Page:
Do you recall getting your first car? How awesome was that feeling of freedom? You could go where you wanted, when you wanted, with anyone you wanted. For many, getting their first hearing aids is a lot like that feeling.
Why would getting your first hearing aids be compared to getting your first car? Even though there are obvious benefits to hearing better, there are some less obvious ones which help you maintain your independence. It so happens that your brain’s functionality is significantly affected by hearing loss.
The following example demonstrates how your brain reacts to changes: Taking the identical way as you always do, you set off for work. You soon find that there is an accident blocking your way. What would be your response to this problem? Is giving up and going home an option? Unless you’re looking for a reason to not go to work, probably not. More likely, you’ll use a different route. If that route happened to be even more efficient, or if the primary route remained restricted, the new route would become your new routine.
When a normal brain function is stopped, your brain does the exact same thing. The term neuroplasticity defines the brain’s process of rerouting along alternative pathways.
Neuroplasticity can assist you in learning new languages, or in learning new abilities such as drawing or painting or forming healthy habits. Gradually, the physical changes to the brain adapt to correspond to the new paths and once-challenging tasks become automatic. Although neuroplasticity is usually beneficial for learning new things, it can also be just as good at causing you to you forget what you already know.
Neuroplasticity And Loss of Hearing
A perfect example of how neuroplasticity can have a negative impact is hearing loss. As explained in The Hearing Review, The pathways inside your brain will quickly start to be re-purposed if they quit processing sound according to research done by the University of Colorado. And it probably isn’t ideal for them to alter in that way. This reorganization of your brain function explains the connection between hearing loss and cognitive decrease.
If you have loss of hearing, the parts of your brain in charge of functions, including vision or touch, can solicit the less-utilized pathways of the brain responsible for hearing. The available resources in your brain used to process sound are lessened and so is your ability to understand speech.
So, if you find yourself asking “what was that?” regularly, you already have hearing loss. Additionally, it may be a more substantial problem than injury to your inner ear, it’s possible that the untreated hearing loss has caused your brain structure to alter.
Can Hearing Aids Help You
As with most things, you get both a negative and positive side to this astonishing ability. Neuroplasticity enhances the overall performance of your hearing aids even though it may make your hearing loss worse. You can definitely take advantage of current hearing aid technology because of your brain’s ability to regenerate tissue and reroute neural pathways. Because the hearing aids activate the parts of the brain that regulate loss of hearing, they stimulate mental growth and development.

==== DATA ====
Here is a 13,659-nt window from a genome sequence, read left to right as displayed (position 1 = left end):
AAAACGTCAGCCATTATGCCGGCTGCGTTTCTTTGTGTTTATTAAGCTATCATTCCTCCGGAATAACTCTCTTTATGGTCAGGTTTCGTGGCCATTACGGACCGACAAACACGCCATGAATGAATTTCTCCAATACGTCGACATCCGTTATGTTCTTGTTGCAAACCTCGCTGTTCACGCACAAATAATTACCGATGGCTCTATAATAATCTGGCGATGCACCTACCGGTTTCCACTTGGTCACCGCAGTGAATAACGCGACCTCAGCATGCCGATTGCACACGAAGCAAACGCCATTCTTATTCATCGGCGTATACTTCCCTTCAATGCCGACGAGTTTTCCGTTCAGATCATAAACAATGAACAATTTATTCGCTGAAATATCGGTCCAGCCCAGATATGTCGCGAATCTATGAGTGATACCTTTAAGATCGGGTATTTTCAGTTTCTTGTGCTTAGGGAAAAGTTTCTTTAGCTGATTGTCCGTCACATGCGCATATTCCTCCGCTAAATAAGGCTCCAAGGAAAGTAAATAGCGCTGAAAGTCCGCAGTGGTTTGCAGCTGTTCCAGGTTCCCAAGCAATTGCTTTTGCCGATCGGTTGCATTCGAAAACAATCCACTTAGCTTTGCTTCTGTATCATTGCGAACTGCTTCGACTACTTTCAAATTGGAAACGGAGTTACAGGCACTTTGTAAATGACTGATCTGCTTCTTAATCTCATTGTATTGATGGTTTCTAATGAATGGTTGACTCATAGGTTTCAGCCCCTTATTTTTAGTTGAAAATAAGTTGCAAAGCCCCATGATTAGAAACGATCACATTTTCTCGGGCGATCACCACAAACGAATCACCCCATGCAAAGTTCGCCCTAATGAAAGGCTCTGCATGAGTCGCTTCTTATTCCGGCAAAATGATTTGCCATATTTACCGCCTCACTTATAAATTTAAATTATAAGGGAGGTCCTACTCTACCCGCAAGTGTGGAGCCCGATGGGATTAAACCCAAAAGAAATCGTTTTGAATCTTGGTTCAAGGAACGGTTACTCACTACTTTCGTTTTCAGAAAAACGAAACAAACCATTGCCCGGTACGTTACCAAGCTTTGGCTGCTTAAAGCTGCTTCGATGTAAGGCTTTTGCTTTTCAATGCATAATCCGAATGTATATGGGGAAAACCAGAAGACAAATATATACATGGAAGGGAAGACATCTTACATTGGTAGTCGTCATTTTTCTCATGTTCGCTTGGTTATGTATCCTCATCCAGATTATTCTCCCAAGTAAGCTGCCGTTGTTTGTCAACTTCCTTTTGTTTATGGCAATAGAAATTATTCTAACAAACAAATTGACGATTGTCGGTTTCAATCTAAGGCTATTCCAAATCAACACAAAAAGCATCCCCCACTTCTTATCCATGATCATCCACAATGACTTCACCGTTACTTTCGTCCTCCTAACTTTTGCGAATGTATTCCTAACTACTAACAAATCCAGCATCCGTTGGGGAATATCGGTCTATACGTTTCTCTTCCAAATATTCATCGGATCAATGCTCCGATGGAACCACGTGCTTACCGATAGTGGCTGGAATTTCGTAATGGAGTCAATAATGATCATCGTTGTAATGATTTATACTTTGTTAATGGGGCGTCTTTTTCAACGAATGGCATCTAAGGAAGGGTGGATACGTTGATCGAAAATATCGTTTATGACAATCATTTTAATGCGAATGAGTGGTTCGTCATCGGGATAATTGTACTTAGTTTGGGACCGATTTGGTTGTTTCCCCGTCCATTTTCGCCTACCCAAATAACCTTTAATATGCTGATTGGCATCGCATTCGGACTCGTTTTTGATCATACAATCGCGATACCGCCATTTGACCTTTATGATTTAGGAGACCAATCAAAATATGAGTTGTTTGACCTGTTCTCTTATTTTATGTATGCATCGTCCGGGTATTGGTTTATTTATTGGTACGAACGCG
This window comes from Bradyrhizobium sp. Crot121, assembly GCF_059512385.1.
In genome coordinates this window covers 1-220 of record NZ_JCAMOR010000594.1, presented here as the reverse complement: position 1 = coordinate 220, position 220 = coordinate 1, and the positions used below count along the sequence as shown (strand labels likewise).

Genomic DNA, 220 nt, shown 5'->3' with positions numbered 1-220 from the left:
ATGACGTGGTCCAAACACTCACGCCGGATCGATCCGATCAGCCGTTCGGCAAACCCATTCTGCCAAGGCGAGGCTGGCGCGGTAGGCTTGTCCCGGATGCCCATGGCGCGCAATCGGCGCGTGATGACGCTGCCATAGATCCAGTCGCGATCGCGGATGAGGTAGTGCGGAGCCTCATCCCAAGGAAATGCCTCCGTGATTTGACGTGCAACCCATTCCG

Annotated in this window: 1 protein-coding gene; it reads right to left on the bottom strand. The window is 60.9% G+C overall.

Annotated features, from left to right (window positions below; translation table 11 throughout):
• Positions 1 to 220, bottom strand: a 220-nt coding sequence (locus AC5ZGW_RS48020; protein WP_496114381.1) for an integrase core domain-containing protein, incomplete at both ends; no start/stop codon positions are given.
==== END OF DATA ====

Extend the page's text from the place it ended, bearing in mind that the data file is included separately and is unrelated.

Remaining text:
In fact, a long-term study was published in the Journal of the American Geriatrics Society. It found that wearing a set of hearing aids reduced cognitive decline in people with hearing loss. The study, titled Self-Reported Hearing Loss: Hearing Aids and Cognitive Decline in Elderly Adults: A 25-year Study, followed over three thousand adults age 65 and older over a 25 year period. The study showed that people with hearing loss had a higher rate of cognitive decline. However, participants that used hearing aids to correct their hearing loss showed no difference in the rate of cognitive decline compared to those with normal hearing.
The best part of this research is that we can validate what we already understand about neuroplasticity: if you don’t use it you will end up losing it because the brain arranges its functions according to the amount of stimulation it receives and the need at hand.”
Retaining a Young Brain
In short, the brain is powerful and can change itself drastically no matter what your age or stage in life. You should also take into consideration that hearing loss can speed up mental decline and that simple hearing aids prevent or reduce this decline.
Hearing aids are sophisticated hearing enhancement technology, not just over-the-counter amplifiers. According to leading brain plasticity expert Dr. Michael Merzenich, you can improve your brain function regardless of any health conditions by forcing yourself to accomplish challenging new tasks, being active socially, and practicing mindfulness amongst other techniques.
Hearing aids are a crucial part of guaranteeing your quality of life. Becoming isolated and withdrawn is common for people with hearing loss. You can make sure that you remain active and independent by investing in a pair of hearing aids. Don’t forget that if you want your brain to stay as young as you feel it needs to keep processing sound and receiving stimulation.